Author Novella Carpenter says she grew up in the environment of "grow your own food."
Carpenter traces her interest to her parents who she describes as "back to the Earth hippies." Carpenter is the author of Farm City: The Education of an Urban Farmer. The book, which details her experience farming in inner city Oakland is one of this year's selections for the Kalamazoo Public Library's Reading Together program. Carpenter will speak at two events in Kalamazoo, April 15th at the Kalamazoo Central High School Auditorium and April 16th at Kalamazoo College.
WMUK correspondent Brian Peterson, who is also a professor in Western Michigan University's Department of Environmental Studies spoke with Carpenter via Skype.
Carpenter says she and her partner Billy began farming on an abandoned lot near their apartment in Oakland. She says they have no rights to the property. "We kind of just decided to be squatters, and the gate was open."
They also brought in chickens and turkeys. Rabbits were up on the deck on the apartment building. Carpenter says they also raised pigs. She says dumpsters near their apartment have plenty of food that the pigs can eat. Carpenter says the food in the dumpsters is an economic indicator. When the economy is good, there is plenty of food in the dumpsters. But during a recession there isn't as much waste, and not as much food for the pigs.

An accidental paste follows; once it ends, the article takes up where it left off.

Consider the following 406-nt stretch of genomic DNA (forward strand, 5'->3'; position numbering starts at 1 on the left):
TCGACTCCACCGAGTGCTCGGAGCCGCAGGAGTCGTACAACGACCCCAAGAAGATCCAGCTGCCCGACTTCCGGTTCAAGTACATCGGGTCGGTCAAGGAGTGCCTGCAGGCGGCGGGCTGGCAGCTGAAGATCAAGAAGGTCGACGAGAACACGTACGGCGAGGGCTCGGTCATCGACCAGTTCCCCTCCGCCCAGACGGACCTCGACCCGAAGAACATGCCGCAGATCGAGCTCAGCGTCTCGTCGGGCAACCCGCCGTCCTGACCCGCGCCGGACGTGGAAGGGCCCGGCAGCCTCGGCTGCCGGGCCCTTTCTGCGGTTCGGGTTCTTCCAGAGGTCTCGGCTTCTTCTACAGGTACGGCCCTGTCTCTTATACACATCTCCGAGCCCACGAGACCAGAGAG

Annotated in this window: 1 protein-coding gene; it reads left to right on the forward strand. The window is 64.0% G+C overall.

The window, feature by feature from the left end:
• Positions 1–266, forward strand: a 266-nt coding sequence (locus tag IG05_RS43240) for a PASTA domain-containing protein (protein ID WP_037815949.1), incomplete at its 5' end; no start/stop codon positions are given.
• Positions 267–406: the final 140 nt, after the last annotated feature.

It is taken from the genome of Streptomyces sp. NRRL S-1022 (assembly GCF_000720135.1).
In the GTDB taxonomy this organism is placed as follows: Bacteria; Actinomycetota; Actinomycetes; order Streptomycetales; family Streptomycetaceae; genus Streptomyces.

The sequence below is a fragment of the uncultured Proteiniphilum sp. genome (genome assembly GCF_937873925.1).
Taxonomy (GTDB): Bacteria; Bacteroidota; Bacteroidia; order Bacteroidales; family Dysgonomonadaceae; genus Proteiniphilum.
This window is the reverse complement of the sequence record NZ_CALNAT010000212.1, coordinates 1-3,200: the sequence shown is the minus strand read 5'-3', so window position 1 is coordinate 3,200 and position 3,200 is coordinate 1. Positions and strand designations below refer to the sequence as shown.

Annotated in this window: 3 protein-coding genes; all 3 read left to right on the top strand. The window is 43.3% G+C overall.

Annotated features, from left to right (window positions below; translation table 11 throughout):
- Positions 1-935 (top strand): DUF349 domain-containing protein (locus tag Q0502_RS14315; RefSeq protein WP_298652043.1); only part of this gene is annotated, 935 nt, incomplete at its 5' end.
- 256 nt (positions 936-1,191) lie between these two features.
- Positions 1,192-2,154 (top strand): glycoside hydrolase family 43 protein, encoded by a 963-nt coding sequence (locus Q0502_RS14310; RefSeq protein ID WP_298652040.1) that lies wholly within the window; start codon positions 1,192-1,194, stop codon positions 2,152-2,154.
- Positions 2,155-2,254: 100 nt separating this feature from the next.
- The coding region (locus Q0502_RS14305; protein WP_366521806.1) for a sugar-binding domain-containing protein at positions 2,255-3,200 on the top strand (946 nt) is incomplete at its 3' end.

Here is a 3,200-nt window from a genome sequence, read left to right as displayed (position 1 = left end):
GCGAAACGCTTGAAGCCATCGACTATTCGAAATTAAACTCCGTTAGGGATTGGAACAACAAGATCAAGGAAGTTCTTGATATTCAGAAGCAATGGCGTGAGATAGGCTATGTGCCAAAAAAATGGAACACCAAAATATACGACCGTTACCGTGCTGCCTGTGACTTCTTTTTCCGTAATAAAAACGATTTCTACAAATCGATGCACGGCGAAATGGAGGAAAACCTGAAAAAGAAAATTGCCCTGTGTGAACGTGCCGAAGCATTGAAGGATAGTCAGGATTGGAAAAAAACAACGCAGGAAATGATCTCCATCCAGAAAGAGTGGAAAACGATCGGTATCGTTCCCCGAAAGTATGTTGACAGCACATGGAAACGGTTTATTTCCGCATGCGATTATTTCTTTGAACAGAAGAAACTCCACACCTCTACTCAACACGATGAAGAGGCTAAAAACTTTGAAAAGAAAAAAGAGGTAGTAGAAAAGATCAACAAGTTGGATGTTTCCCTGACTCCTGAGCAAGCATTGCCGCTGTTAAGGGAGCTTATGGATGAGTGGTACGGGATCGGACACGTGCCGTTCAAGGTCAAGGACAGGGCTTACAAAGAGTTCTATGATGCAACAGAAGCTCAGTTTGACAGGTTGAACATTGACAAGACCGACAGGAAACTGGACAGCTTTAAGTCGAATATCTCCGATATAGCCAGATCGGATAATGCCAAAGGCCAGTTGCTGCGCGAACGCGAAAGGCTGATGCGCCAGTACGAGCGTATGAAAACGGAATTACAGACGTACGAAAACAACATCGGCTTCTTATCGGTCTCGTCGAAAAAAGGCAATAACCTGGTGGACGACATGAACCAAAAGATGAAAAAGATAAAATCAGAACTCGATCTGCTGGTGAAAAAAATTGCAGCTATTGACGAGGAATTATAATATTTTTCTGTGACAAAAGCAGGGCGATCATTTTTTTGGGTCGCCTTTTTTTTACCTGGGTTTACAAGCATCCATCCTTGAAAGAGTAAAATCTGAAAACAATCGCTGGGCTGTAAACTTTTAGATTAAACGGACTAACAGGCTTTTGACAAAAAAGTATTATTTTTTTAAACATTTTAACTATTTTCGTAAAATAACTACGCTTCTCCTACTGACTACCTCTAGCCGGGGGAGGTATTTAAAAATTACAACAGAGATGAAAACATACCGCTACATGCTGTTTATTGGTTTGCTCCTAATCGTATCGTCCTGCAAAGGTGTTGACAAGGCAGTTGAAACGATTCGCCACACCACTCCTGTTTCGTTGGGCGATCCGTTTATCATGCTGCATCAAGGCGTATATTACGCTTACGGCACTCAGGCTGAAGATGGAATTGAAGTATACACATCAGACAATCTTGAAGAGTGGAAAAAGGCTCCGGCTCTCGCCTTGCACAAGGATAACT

Although her farm is in California, Carpenter says there are plenty of urban farms in cold-weather states. She says Detroit is one of the main areas for urban farming. Carpenter says things like greenhouses make it possible to farm even in areas where the winter can be cold and snowy. Carpenter says access to land is a bigger factor than weather. She says economic instability helps create urban farms. When businesses are buying up available land for development, urban farms get crowded out.
Carpenter says urban farming, like any farming, requires hard work and resiliency. She says the major difference is that urban farming does not provide the solitude of a rural setting. Carpenter says finding a way to make urban farming pay requires entrepreneurship to sell food to restaurants and other businesses.
A former vegetarian, Carpenter says she is still bothered by slaughterhouses and the process of killing animals for meat. Carpenter says she learned a lot by raising her own animals to provide her own meat. She says people should know what goes into the process of producing meat.
While many people think of farming in a rural setting, Carpenter says urban farms are closer to people who can buy their products. She says a long drive isn't required to get food to market. Carpenter says urban farms are also out in the open and people can see how they operate.